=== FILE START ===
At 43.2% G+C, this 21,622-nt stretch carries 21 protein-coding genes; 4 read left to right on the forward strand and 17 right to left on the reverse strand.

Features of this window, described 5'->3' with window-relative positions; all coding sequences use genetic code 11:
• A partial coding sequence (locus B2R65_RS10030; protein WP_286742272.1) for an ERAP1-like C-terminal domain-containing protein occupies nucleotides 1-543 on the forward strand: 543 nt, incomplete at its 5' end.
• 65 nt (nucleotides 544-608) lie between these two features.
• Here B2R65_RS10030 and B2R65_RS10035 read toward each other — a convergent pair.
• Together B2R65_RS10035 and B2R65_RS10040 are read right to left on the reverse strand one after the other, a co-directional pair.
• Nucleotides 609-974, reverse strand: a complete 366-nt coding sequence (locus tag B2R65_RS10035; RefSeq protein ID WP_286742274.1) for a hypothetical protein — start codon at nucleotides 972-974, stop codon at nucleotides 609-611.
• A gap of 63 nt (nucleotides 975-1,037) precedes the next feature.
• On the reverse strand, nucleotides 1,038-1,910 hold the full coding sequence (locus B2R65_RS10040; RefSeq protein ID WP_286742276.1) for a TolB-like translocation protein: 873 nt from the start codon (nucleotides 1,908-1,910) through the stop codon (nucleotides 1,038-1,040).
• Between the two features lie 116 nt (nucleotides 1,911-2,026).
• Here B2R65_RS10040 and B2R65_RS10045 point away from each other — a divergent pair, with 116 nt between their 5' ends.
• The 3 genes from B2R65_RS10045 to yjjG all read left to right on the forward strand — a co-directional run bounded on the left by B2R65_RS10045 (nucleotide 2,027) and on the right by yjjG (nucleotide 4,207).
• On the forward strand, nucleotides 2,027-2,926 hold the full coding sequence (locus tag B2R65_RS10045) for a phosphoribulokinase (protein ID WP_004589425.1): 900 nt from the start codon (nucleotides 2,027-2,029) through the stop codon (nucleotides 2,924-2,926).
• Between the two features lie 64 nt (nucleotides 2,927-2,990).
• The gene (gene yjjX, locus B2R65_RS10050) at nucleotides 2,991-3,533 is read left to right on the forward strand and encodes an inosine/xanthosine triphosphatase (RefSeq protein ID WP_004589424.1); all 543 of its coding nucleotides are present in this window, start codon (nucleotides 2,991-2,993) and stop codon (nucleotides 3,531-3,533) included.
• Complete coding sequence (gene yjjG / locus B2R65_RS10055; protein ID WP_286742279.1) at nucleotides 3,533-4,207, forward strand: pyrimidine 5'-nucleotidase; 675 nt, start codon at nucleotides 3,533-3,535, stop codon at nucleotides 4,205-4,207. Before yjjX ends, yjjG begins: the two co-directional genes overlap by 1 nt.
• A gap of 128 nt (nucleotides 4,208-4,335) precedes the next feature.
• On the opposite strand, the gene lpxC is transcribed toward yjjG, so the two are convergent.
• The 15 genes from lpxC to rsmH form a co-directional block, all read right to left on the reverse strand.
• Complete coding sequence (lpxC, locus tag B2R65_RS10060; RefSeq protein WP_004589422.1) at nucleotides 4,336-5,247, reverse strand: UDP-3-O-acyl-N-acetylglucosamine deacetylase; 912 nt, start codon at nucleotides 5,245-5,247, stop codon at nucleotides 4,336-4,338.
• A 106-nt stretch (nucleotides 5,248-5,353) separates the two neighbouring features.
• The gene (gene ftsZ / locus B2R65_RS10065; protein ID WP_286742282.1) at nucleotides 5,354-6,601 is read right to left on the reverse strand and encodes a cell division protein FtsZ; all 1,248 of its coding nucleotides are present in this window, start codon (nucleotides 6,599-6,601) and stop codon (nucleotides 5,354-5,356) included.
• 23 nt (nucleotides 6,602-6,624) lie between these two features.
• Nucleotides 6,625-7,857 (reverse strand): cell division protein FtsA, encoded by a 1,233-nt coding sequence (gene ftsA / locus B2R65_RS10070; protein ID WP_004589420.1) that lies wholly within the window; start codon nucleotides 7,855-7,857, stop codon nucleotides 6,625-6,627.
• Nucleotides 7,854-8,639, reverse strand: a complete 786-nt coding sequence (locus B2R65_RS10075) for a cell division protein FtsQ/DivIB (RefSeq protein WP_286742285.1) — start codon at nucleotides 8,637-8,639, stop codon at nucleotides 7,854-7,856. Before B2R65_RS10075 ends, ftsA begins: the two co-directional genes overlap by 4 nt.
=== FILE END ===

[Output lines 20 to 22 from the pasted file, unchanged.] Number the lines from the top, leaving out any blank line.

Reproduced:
• Complete coding sequence (lpxC, locus tag B2R65_RS10060; RefSeq protein WP_004589422.1) at nucleotides 4,336-5,247, reverse strand: UDP-3-O-acyl-N-acetylglucosamine deacetylase; 912 nt, start codon at nucleotides 5,245-5,247, stop codon at nucleotides 4,336-4,338.
• A 106-nt stretch (nucleotides 5,248-5,353) separates the two neighbouring features.
• The gene (gene ftsZ / locus B2R65_RS10065; protein ID WP_286742282.1) at nucleotides 5,354-6,601 is read right to left on the reverse strand and encodes a cell division protein FtsZ; all 1,248 of its coding nucleotides are present in this window, start codon (nucleotides 6,599-6,601) and stop codon (nucleotides 5,354-5,356) included.